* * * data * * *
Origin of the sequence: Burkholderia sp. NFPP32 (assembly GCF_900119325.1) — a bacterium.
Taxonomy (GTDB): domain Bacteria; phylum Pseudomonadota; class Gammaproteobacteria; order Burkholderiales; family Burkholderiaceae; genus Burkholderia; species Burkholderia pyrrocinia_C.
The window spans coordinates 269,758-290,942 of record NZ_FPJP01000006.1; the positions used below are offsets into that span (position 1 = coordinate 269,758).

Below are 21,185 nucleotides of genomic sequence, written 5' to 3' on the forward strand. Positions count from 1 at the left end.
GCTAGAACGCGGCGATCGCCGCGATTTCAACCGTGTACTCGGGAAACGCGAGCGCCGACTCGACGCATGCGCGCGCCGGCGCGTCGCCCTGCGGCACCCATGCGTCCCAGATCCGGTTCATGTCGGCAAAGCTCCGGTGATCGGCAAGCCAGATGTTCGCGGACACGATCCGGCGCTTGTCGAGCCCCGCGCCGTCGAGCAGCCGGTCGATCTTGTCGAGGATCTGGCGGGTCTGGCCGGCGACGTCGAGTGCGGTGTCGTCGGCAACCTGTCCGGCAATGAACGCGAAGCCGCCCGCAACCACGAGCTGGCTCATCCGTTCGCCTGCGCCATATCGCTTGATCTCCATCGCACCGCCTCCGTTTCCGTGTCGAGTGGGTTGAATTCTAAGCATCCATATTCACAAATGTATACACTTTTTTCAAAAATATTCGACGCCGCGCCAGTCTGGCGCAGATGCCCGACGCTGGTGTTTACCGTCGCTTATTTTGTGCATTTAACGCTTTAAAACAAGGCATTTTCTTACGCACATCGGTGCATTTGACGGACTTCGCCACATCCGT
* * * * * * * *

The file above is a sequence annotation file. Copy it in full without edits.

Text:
Origin of the sequence: Burkholderia sp. NFPP32 (assembly GCF_900119325.1) — a bacterium.
Taxonomy (GTDB): domain Bacteria; phylum Pseudomonadota; class Gammaproteobacteria; order Burkholderiales; family Burkholderiaceae; genus Burkholderia; species Burkholderia pyrrocinia_C.
The window spans coordinates 269,758-290,942 of record NZ_FPJP01000006.1; the positions used below are offsets into that span (position 1 = coordinate 269,758).

Below are 21,185 nucleotides of genomic sequence, written 5' to 3' on the forward strand. Positions count from 1 at the left end.
GCTAGAACGCGGCGATCGCCGCGATTTCAACCGTGTACTCGGGAAACGCGAGCGCCGACTCGACGCATGCGCGCGCCGGCGCGTCGCCCTGCGGCACCCATGCGTCCCAGATCCGGTTCATGTCGGCAAAGCTCCGGTGATCGGCAAGCCAGATGTTCGCGGACACGATCCGGCGCTTGTCGAGCCCCGCGCCGTCGAGCAGCCGGTCGATCTTGTCGAGGATCTGGCGGGTCTGGCCGGCGACGTCGAGTGCGGTGTCGTCGGCAACCTGTCCGGCAATGAACGCGAAGCCGCCCGCAACCACGAGCTGGCTCATCCGTTCGCCTGCGCCATATCGCTTGATCTCCATCGCACCGCCTCCGTTTCCGTGTCGAGTGGGTTGAATTCTAAGCATCCATATTCACAAATGTATACACTTTTTTCAAAAATATTCGACGCCGCGCCAGTCTGGCGCAGATGCCCGACGCTGGTGTTTACCGTCGCTTATTTTGTGCATTTAACGCTTTAAAACAAGGCATTTTCTTACGCACATCGGTGCATTTGACGGACTTCGCCACATCCGT